MOSCOW, September 3 – Russian President Dmitry Medvedev said Moscow no longer considered Mikheil Saakashvili as Georgia’s leader, calling him a "political corpse" and accusing his regime of "aggression that ended in many deaths.",
In Tbilisi, Georgia’s top security official accused Medvedev of having "lost control" after the Kremlin leader’s remarks.
Speaking in an interview ahead of US Vice President Dick Cheney’s visit to Georgia, Medvedev again accused Washington of helping Tbilisi "build its war machine" and urged the United States to review its relations with the country.
"For us, the present Georgian regime has collapsed. President Saakashvili no longer exists in our eyes. He is a political corpse," Medvedev said in the interview broadcast on Russian television.
Medvedev said Moscow was ready to hold talks with the international community "on all sorts of questions, including post-conflict resolution in the region" of the Caucasus.
"But we would like the international community to remember who began the aggression and who is responsible for people’s deaths," he said.
The Kremlin leader said the US should reconsider its relations with Tbilisi "because it has put Georgia in a very difficult position, caused serious destabilisation and launched an aggression that ended in many deaths."
In a swift retort, Georgia’s national Security Council secretary Alexander Lomaia told AFP: "It’s utterly deplorable for the leader of a great country to use methods unacceptable in a civilised world to undermine the legitimacy of the Georgian government."
"The Russian president has lost control, because his efforts to depose the Georgian government have failed.
"The Georgian president is a democratically-elected leader, he and his government enjoy the support of the Georgian people and the international community," Lomaia added.
The strong rhetoric came as Cheney headed to Georgia in a show of support for the former Soviet republic that has been seeking to join NATO.
He will be the highest-ranking US official to visit Tbilisi since Russian tanks rolled into its smaller neighbour in early August and fought a five-day war over the Moscow-backed rebel region of South Ossetia.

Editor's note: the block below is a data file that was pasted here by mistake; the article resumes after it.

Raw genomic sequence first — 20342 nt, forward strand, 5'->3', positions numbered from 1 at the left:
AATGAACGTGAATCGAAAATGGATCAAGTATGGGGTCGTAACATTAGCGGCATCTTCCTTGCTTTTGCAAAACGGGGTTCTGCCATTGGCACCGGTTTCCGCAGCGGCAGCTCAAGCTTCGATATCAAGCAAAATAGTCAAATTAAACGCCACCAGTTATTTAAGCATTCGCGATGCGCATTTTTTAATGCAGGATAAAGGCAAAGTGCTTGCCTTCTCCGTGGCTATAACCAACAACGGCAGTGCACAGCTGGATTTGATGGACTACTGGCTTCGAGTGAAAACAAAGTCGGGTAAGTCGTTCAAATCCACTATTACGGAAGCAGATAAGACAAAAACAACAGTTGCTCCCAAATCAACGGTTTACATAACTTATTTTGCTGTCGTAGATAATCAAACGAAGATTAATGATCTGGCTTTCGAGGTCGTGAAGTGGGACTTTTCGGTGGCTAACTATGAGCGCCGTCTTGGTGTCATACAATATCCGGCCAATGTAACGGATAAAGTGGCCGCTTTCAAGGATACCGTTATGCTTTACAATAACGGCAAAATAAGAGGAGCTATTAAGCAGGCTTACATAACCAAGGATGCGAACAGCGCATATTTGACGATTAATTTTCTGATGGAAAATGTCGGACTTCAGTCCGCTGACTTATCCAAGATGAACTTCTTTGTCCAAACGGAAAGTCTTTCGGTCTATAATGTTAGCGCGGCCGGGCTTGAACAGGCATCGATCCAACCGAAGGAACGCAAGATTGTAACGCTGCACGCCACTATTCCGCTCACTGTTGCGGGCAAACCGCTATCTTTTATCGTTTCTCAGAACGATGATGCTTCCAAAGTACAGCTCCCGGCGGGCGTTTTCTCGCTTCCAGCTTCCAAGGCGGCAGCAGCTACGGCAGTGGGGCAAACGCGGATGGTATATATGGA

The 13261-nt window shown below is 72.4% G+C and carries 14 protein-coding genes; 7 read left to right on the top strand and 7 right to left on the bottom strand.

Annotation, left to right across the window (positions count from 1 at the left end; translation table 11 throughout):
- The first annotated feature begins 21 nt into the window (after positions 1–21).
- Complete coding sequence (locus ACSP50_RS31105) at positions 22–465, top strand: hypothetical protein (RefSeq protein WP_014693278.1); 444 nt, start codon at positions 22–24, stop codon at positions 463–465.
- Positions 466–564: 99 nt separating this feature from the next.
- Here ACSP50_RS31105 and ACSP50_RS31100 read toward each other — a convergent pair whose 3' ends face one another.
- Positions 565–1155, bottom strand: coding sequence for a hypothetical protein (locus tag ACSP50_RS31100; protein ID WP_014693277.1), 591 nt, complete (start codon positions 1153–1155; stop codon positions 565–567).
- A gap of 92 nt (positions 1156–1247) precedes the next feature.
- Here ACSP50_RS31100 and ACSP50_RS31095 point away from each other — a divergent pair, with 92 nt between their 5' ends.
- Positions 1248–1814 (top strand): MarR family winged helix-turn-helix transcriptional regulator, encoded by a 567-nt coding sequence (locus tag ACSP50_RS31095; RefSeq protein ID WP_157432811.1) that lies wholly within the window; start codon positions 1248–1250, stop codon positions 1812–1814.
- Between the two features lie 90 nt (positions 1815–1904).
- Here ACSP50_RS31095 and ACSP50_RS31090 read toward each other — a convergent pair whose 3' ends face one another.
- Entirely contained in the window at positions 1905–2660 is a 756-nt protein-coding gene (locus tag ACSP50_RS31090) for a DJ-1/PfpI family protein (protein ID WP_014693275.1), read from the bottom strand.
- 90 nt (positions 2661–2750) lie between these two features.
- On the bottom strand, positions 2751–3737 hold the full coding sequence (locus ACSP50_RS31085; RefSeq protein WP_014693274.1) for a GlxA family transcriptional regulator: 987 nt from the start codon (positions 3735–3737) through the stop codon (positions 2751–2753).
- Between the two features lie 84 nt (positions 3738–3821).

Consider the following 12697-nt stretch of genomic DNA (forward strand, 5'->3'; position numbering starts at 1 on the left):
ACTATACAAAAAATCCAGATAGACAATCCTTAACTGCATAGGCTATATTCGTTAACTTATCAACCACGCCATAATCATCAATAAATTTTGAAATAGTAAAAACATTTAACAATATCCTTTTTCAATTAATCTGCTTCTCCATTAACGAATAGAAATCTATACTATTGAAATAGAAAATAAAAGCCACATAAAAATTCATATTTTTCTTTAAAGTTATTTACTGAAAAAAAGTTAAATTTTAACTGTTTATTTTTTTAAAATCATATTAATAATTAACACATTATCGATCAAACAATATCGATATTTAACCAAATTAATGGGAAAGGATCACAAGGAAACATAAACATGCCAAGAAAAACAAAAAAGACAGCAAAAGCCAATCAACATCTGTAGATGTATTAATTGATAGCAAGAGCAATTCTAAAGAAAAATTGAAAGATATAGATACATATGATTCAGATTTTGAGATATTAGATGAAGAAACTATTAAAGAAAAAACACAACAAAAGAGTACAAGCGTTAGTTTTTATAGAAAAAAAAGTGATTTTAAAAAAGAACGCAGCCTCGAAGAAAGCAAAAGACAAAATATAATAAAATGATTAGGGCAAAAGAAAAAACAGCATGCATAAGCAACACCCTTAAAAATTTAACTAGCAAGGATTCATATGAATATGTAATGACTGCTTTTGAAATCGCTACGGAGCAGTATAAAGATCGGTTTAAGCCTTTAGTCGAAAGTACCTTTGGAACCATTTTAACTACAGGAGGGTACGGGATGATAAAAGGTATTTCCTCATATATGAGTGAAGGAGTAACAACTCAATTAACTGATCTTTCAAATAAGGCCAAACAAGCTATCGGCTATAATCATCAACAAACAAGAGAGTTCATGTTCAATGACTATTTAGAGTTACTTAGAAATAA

Medvedev’s interview was broadcast after Moscow claimed victory Tuesday following a European Union emergency summit, where EU leaders stepped back from imposing sanctions over Russia’s partial occupation of Georgia.
Prime Minister Vladimir Putin, who retains huge power after leaving the presidency earlier this year, praised what he called the EU’s "common sense."
EU leaders decided at the summit in Brussels on Monday to freeze talks on a new strategic EU-Russia accord.
But the bloc did not accept proposals by Britain and eastern European nations for harder measures, including sanctions, over Russia’s August military offensive in Georgia and recognition of two separatist regions.
"Thank God, common sense prevailed. We saw no extreme conclusions and proposals, and this is very good," Putin said in comments shown on NTV television.
Saakashvili, meanwhile, pointed to the moratorium on EU-Russia partnership talks as proof of Western solidarity behind Georgia.
"Russia failed to break the unity at the heart of Europe," he told France 24 television.
US President George W. Bush, one of Moscow’s harshest critics during the crisis, also "expressed appreciation for the EU sending strong messages," the White House said.
The Russian foreign ministry said that "the intention to freeze talks about a new partnership agreement is a cause for regret."
Medvedev had earlier criticised what he called the EU’s failure to understand Russian motives for going to war in Georgia.
"Unfortunately there is still no full understanding of the motives of the leadership of the Russian Federation when it took the decision to repel the aggression of Georgia," Medvedev said, according to state news agency ITAR-TASS.
However, Russia will fulfill all its contractual gas export commitments to the European Union, Medvedev also told Euronews television Tuesday.
"We will respect all our obligations as the principal provider of hydrocarbons to Europe," he said.
Moscow says that troops were sent to repulse an attempt by Georgia to restore control over South Ossetia, a tiny region where the local ethnic Ossetian population broke away with Russian backing in the 1990s.
Last week the Kremlin recognised the independence of South Ossetia and Abkhazia. No other country has yet followed suit.
Georgia says the Russian incursion was part of a plan to annex its territory and bring down Saakashvili’s government, which wants Georgia to join NATO and has positioned the country as a key export route for Caspian Sea energy.
Meanwhile, Russian Foreign Minister Sergei Lavrov said during a visit to NATO-member Turkey that the alliance had been arming Georgia ahead of the conflict.
He also reiterated Russia’s support for sending an international police mission to Georgia to help maintain security around South Ossetia and another secessionist region, Abhkazia.
However, the Russian envoy to the European Union was cautious on this issue, saying that the rebel governments in Abkhazia and South Ossetia would also have to agree.
"So far they said they would accept only Russian peacekeepers," he said.
Both rebel areas have made formal requests to host Russian military bases, a move that Georgia says underlines Moscow’s desire to annex the territories and weaken its statehood.